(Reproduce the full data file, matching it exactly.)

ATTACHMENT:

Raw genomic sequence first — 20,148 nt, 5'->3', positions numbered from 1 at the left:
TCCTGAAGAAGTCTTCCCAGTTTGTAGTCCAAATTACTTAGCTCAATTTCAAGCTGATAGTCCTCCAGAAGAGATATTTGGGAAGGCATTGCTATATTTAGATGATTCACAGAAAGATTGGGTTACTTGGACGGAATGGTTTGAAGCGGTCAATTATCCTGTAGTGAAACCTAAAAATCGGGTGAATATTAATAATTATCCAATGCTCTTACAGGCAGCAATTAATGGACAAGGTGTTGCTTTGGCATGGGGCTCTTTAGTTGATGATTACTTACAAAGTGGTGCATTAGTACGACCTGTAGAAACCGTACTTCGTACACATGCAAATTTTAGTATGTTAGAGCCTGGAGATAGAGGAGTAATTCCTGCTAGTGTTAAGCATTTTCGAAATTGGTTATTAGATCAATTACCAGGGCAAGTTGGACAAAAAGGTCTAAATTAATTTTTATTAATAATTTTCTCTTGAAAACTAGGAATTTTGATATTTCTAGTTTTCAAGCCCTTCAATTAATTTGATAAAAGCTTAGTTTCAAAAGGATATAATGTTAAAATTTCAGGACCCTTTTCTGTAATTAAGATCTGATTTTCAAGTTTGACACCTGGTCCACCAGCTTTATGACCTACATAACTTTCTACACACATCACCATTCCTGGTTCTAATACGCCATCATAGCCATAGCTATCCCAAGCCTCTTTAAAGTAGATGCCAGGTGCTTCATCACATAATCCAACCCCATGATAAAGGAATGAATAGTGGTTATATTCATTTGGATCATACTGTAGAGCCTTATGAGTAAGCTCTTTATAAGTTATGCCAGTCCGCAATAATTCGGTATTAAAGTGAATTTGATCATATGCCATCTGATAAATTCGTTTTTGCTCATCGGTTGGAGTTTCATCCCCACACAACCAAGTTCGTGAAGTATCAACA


Raw genomic sequence first — 20,148 nt, 5'->3', positions numbered from 1 at the left:
TCCTGAAGAAGTCTTCCCAGTTTGTAGTCCAAATTACTTAGCTCAATTTCAAGCTGATAGTCCTCCAGAAGAGATATTTGGGAAGGCATTGCTATATTTAGATGATTCACAGAAAGATTGGGTTACTTGGACGGAATGGTTTGAAGCGGTCAATTATCCTGTAGTGAAACCTAAAAATCGGGTGAATATTAATAATTATCCAATGCTCTTACAGGCAGCAATTAATGGACAAGGTGTTGCTTTGGCATGGGGCTCTTTAGTTGATGATTACTTACAAAGTGGTGCATTAGTACGACCTGTAGAAACCGTACTTCGTACACATGCAAATTTTAGTATGTTAGAGCCTGGAGATAGAGGAGTAATTCCTGCTAGTGTTAAGCATTTTCGAAATTGGTTATTAGATCAATTACCAGGGCAAGTTGGACAAAAAGGTCTAAATTAATTTTTATTAATAATTTTCTCTTGAAAACTAGGAATTTTGATATTTCTAGTTTTCAAGCCCTTCAATTAATTTGATAAAAGCTTAGTTTCAAAAGGATATAATGTTAAAATTTCAGGACCCTTTTCTGTAATTAAGATCTGATTTTCAAGTTTGACACCTGGTCCACCAGCTTTATGACCTACATAACTTTCTACACACATCACCATTCCTGGTTCTAATACGCCATCATAGCCATAGCTATCCCAAGCCTCTTTAAAGTAGATGCCAGGTGCTTCATCACATAATCCAACCCCATGATAAAGGAATGAATAGTGGTTATATTCATTTGGATCATACTGTAGAGCCTTATGAGTAAGCTCTTTATAAGTTATGCCAGTCCGCAATAATTCGGTATTAAAGTGAATTTGATCATATGCCATCTGATAAATTCGTTTTTGCTCATCGGTTGGAGTTTCATCCCCACACAACCAAGTTCGTGAAGTATCAACA